• Specific methods for immobilizing enzymes on microspheres are known in the art. In one case microspheres with NH 2 surface chemistry are used. The surface is activated by means of a 2.5% glutaraldehyde in phosphate buffered saline (10 mM) pH 6.9 (138 mM NaCl, 2.7 mM KCl). The whole is stirred on a stirring bed for about 2 hours at room temperature. The microspheres are then rinsed with high purity water plus 0.01% -0.02% Tween 20 (surfactant) and then again with PBS pH 7.7 plus 0.01 Tween 20. Finally, the enzyme is added to the solution, preferably after prefiltering using a 0.45 μm Amicon Micropure filter.
  • In some embodiments, the microspheres may additionally include identifier binding ligands for use in particular decoding systems. By "identifier binding ligands" or "IBLs" herein is meant a compound that specifically binds a corresponding decoder binding ligand (DBL) to facilitate identification of the identity of the bioactive agent bound to the bead. This means that the IBL and the corresponding DBL form a binding partner pair. By "specifically bind" herein is meant that the IBL binds the DBL with sufficient specificity to distinguish between the corresponding DBL and other DBLs (ie, DBLs for other IBLs) as well as other components or contaminants of the system. in some embodiments, for example, when the IBLs and the corresponding DBLs are proteins or nucleic acids, the dissociation constants of the IBL to its corresponding DBL are below about 10 . 4 -10 -6 M -1 , with below about 10 -5 to 10 -9 M -1 being preferred and below about 10 -7 to 10 -9 M -1 even more preferred.
  • IBL-DBL binding pairs are known or can can be easily found by known methods. For example the IBL a protein, so close the DBLs proteins (especially antibodies or fragments of these (Fabs etc.)) or small molecules one, or vice versa (the IBL is an antibody and the DBL is a protein). Metal ion metal ion ligands or chelator pairs are also useful. Antigen-antibody pairs, Enzymes and substrates or inhibitors, other protein-protein interacting Pairs, receptor ligands, complementary nucleic acids as well as carbohydrates and their binding partners are also suitable binding partners. Nucleic acid-nucleic acid binding Protein pairs are also useful, including or double-stranded nucleic acid binding proteins and nucleic acid binding agent with small molecules. Similarly, as in U.S. Patents 5,270,163, 5,475,096, 5,567,588, 5,595,877, 5,637,459, 5,683,867, 5,705,337 and the like Patents generally describe nucleic acid "aptomers" for binding to virtually any target be developed; such an aptomer-target pair may serve as an IBL-DBL pair be used. Similar is extensive literature regarding the development of binding pairs based on combinatorial chemical processes available.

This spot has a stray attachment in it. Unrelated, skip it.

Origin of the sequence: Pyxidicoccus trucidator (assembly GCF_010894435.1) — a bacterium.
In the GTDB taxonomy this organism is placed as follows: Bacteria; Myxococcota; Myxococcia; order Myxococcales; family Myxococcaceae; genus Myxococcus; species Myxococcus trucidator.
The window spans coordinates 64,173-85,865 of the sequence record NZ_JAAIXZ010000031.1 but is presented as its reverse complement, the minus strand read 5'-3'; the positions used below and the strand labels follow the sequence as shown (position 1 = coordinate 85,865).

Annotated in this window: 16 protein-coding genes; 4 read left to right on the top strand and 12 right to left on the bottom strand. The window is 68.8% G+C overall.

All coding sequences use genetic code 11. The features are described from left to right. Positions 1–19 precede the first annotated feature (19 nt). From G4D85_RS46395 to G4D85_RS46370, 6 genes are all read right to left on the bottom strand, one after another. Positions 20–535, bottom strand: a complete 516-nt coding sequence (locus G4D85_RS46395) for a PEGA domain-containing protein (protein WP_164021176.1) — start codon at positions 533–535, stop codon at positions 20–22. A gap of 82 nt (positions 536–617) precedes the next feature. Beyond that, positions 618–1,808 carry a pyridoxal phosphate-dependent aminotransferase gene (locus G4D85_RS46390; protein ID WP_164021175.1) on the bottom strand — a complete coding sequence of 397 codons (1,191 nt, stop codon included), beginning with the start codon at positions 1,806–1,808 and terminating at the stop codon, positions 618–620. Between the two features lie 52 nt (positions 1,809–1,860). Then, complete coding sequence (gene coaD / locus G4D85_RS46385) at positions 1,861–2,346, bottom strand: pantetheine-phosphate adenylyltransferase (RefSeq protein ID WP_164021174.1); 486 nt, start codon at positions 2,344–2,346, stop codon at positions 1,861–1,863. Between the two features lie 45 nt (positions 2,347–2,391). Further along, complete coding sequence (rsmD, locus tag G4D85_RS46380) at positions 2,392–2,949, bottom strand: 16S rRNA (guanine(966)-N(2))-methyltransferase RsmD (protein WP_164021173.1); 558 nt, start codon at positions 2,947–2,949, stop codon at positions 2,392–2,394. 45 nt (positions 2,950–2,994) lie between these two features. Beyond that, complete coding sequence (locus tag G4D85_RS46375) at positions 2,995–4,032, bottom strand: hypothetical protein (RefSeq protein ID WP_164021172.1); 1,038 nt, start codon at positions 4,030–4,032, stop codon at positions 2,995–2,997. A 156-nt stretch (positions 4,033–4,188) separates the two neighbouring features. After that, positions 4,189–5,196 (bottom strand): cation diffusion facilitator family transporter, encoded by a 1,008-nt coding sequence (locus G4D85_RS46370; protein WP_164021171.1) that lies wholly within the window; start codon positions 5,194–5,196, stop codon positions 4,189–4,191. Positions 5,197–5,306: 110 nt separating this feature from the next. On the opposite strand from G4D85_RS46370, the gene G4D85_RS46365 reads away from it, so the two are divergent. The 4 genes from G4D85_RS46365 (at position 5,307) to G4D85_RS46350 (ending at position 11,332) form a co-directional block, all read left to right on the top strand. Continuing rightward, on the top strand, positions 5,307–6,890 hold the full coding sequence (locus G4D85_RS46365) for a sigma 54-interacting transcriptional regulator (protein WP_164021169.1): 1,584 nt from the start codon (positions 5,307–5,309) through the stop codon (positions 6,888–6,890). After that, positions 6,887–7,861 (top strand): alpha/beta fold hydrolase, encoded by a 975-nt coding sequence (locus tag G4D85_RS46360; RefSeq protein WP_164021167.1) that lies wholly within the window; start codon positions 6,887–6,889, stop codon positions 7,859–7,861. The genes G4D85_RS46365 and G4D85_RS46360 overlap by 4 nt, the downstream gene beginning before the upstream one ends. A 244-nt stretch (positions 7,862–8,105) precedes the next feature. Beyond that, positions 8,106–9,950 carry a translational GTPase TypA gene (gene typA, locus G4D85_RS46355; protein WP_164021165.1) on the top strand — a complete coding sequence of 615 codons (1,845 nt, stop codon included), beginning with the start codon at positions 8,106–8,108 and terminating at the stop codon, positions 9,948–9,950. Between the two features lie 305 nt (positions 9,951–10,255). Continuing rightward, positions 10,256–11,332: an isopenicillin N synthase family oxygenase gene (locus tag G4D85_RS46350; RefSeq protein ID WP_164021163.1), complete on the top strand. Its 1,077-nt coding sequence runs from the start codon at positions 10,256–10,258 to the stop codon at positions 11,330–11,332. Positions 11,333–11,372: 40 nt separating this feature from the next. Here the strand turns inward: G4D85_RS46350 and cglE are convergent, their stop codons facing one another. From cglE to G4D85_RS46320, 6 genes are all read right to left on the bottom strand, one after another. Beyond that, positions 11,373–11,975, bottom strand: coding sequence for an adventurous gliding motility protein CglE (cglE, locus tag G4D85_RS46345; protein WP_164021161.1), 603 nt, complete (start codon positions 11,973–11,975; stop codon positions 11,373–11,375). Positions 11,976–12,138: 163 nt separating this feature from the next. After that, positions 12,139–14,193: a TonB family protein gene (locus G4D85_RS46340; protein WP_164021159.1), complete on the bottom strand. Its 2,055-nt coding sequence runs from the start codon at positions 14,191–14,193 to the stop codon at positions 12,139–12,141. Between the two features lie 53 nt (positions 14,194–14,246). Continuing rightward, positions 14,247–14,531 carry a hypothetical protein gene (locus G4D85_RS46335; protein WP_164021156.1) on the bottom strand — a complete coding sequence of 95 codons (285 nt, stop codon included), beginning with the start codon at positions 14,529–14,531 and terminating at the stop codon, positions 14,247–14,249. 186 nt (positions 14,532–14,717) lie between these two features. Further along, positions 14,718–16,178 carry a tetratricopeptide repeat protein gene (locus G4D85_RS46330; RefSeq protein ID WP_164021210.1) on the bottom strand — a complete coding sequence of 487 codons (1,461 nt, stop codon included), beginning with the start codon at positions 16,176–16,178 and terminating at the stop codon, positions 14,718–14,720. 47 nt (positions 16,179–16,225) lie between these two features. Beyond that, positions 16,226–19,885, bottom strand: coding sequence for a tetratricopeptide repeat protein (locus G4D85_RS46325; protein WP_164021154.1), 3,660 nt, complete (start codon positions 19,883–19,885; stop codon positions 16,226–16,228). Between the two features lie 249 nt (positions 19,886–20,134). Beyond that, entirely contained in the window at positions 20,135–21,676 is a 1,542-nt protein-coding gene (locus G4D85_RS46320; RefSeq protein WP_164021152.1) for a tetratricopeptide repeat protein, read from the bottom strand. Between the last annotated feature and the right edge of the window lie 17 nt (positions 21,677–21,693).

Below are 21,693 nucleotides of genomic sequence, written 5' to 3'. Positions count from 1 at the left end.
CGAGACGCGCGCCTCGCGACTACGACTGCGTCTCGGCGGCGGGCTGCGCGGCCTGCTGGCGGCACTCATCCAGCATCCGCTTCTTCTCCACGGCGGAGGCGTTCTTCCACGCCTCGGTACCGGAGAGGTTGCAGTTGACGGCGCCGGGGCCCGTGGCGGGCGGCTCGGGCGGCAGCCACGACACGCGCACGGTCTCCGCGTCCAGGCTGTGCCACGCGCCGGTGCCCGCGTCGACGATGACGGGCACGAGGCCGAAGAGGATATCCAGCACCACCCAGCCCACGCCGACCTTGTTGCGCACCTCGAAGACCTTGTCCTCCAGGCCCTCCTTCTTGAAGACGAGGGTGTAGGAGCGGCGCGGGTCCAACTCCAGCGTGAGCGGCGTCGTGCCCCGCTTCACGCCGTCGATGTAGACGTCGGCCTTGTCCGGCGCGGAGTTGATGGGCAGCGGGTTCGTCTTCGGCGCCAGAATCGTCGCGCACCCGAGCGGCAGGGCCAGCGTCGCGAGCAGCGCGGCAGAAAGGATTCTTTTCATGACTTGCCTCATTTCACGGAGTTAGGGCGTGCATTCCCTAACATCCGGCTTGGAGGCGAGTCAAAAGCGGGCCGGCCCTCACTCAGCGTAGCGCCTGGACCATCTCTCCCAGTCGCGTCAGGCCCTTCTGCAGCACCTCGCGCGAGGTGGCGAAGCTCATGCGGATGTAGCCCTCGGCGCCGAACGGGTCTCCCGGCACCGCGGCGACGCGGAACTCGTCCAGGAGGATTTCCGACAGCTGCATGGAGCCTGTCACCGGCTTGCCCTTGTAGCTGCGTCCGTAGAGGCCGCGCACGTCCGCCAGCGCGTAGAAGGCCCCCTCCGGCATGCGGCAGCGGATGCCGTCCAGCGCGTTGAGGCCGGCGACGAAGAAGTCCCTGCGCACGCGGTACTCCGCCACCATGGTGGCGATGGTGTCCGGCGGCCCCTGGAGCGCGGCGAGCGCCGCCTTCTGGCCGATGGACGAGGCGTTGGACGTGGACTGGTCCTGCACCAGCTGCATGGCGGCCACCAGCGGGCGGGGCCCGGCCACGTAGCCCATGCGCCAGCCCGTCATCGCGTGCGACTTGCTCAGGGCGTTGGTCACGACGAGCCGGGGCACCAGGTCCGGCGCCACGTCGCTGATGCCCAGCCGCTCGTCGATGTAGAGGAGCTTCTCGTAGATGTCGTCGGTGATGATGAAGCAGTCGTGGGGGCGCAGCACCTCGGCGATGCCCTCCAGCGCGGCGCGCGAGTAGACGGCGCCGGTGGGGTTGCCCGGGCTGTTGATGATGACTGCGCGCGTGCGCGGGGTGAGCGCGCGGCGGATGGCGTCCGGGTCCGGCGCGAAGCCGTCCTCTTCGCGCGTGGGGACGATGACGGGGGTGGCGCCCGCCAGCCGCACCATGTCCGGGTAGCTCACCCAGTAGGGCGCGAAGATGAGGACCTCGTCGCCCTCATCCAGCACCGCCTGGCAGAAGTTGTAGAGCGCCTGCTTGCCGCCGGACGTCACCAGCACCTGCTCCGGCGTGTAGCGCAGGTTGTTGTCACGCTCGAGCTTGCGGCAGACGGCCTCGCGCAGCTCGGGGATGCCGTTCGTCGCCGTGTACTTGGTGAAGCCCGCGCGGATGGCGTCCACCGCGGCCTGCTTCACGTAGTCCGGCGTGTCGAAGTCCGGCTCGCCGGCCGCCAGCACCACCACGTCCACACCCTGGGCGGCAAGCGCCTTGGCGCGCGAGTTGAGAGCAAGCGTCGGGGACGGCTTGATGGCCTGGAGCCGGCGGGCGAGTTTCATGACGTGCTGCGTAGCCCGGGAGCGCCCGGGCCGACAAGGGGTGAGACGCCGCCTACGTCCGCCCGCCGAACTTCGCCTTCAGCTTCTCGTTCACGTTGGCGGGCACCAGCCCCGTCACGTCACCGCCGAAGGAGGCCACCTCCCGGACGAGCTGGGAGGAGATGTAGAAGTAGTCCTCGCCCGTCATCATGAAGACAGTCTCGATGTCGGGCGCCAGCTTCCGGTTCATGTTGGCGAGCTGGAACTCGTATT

• In an embodiment is the IBL a molecule, its color or luminescence properties are in the presence of a alter selectively binding DBL.
  • In one embodiment, the DBL may be on a bead, ie a "decoder bead" optionally carrying a label such as a fluorophore.
  • In a preferred embodiment For example, the IBL-DBL pair comprises substantially complementary single-stranded nucleic acids. In this embodiment can the binding ligands are referred to as "identifier probes" and "decoder probes". Generally, the identifier and decoder probes are along their length about 4 to about 1000 base pairs, with about 6 to about 100 preferred and about 8 to about 40 are particularly preferred. Important here's that the probes are long enough to be specific i.e. to differentiate between different IBL-DBL pairs, and at the same time are short enough, both a) a dissociation, if necessary, under suitable experimental conditions, as well as b) an efficient Allow hybridization.
  • In a preferred embodiment, As detailed below, the IBLs do not bind to DBLs, but the IBLs are used as identifier groupings ("IMs"), which directly, for example using mass spectroscopy, be identified.
  • alternative For this purpose, the IBL and the bioactive agent in a preferred Embodiment the same grouping on; consequently, the bioactive agent can be both serve as an identifier as well as a means if, for example, as set forth herein, especially no optical signatures are used. In the case of nucleic acids For example, the bead-bound probe (which may be used as bioactive Means also bind to decoder probes to the sequence of Identify probe on the bead. Consequently, the DBLs bind in this embodiment to bioactive agents. This is particularly useful since this embodiment, additionally for decoding, information about can provide the arrangement or the test. As more fully explained below described, allows the use of DBL for example, calibration calibration and Test development. This can be done even if the DBL is not as such are used; for example, in not randomly arranged Arrangements may be the use of these probe sets array calibration and allow test development even if no decoding is required.